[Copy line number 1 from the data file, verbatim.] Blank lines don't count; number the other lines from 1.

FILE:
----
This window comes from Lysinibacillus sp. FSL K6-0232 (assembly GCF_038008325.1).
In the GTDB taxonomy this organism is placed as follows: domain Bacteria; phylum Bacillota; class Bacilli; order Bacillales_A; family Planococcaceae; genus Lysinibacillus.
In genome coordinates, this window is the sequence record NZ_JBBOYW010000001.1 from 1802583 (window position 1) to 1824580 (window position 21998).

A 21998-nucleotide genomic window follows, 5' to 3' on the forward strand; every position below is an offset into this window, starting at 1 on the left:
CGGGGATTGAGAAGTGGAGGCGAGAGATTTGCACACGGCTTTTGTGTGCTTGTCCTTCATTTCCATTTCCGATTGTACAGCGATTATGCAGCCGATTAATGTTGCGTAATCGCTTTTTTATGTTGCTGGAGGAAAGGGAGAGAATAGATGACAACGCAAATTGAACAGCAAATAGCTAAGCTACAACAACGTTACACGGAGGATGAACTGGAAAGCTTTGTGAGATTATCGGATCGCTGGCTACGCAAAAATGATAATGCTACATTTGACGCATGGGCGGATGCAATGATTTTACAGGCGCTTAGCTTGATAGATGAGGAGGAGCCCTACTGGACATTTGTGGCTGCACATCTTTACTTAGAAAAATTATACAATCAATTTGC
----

This window comes from Lysinibacillus sp. FSL K6-0232 (assembly GCF_038008325.1).